A better search: Improving public access to the NRC’s ADAMS document database

May 22, 2024, 3:00PMNuclear News

The Nuclear Regulatory Commission hosted a public meeting yesterday to gather comments on its web-based ADAMS (WBA) system—a public document search tool introduced in 2010. It’s a tool that novice users find daunting and frequent users find frustrating, whether they’re searching for a single document or for thousands of documents on a single topic.

The NRC plans to replace WBA with a new “ADAMS Public Search,” and yesterday’s online meeting served to solicit comments from users on what the new interface should offer. It’s not clear when the NRC will have a new search function ready for public use, but when they do, it could be informed by the AI-enhanced search tools that private companies are developing and marketing right now.

What has to change: Arathi Dommeti, the technical project lead on the WBA replacement project, gave a presentation on the NRC’s initial plans before the meeting was opened to public questions and suggestions for improvement. She also shared known challenges with WBA—likely preempting some comments from attendees.

For starters, WBA is limited to displaying the first 1,000 records matching the search criteria, and it can leave users in the dark about the total number of results for their search criteria, Dommeti said. And for novice users, “It sometimes becomes challenging for them to know where to get started and how to go about the search screens.” When it comes to the results of a search, “These are not always accurate,” Dommeti said, explaining that sometimes, “based on the search criteria that you provide and the way the index provides the results back, you will not be able to find the documents you're looking for in the top list.”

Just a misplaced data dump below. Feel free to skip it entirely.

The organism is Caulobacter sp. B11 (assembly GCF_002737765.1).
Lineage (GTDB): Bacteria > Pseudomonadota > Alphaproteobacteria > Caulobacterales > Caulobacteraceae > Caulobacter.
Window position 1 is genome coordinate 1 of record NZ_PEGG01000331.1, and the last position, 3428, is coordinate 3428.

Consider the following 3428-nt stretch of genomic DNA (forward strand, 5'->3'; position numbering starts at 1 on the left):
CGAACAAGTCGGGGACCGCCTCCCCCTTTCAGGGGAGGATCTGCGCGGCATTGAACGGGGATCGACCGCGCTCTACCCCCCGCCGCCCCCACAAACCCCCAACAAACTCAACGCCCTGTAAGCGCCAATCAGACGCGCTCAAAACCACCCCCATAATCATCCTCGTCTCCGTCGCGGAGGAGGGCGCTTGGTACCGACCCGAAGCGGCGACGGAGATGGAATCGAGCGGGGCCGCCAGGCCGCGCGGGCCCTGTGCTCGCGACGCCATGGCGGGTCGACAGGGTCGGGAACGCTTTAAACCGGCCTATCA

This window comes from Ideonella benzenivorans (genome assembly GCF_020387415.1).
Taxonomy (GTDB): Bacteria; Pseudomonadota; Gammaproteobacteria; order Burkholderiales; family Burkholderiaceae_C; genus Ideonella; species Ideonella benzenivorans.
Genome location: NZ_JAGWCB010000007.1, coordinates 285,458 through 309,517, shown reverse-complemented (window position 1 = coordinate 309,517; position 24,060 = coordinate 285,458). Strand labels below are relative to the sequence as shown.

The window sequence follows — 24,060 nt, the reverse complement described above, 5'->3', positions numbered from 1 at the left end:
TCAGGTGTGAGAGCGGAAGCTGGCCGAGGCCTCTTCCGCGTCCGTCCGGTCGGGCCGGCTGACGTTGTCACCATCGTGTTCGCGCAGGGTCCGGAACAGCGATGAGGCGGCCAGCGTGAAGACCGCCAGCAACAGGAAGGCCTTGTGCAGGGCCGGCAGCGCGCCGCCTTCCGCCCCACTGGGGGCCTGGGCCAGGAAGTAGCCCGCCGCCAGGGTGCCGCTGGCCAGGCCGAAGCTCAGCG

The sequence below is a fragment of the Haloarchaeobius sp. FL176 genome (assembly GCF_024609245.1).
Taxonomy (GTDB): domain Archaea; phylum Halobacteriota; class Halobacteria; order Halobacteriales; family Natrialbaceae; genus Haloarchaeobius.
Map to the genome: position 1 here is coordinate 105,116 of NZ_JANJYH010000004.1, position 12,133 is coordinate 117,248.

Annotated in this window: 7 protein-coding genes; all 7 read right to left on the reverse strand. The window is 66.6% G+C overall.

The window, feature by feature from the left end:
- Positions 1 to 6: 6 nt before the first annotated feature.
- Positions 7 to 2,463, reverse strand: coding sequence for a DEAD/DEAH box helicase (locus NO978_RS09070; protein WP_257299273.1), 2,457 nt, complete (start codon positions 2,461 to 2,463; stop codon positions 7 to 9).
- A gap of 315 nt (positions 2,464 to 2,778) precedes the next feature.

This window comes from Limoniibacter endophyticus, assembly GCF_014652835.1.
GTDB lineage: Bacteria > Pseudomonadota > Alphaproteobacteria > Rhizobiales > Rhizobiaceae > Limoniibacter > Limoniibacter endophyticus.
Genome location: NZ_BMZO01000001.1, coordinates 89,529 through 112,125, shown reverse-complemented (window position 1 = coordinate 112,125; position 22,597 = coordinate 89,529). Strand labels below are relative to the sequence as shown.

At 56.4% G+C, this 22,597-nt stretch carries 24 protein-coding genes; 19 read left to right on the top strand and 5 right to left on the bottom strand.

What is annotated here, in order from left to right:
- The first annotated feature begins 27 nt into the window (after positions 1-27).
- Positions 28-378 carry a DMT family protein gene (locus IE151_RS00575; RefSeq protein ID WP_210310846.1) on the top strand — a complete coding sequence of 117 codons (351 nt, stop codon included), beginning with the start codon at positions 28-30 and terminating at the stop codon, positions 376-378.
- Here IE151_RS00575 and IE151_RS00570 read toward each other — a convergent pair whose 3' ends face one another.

The frequent users of ADAMS in attendance shared what they are looking for in a replacement to WBA, including:

  • A tool to filter results by company or project name, or by other attributes.
  • The ability to search text within documents, not just document titles.
  • The ability to do a direct search by alphanumeric “accession number” to quickly access a known document.
  • A clear indication when a particular document is not accessible because it is withheld from public view.
  • Colors or icons to differentiate between the many different document types.

Planned improvements: The NRC staff have a new, internal search tool that could help Dommeti and her colleagues in the NRC’s Office of the Chief Information Officer create the improved public option. “We have used this technology in developing our internal search application and the results have been phenomenal, and therefore we are very much looking forward to bringing this new modernized search application to the public users as well,” Dommeti said.

The technology Dommeti refers to includes “cognitive search technologies,” and the new tool has a “human-centered design approach,” Dommeti said. The goal is for “any user, whether they are new or advanced, to know immediately [from] the home page how exactly they can put in keywords to search, where can they go to perform certain actions, and so on.” That, she said, will result in a better user experience, improved accuracy, and faster performance.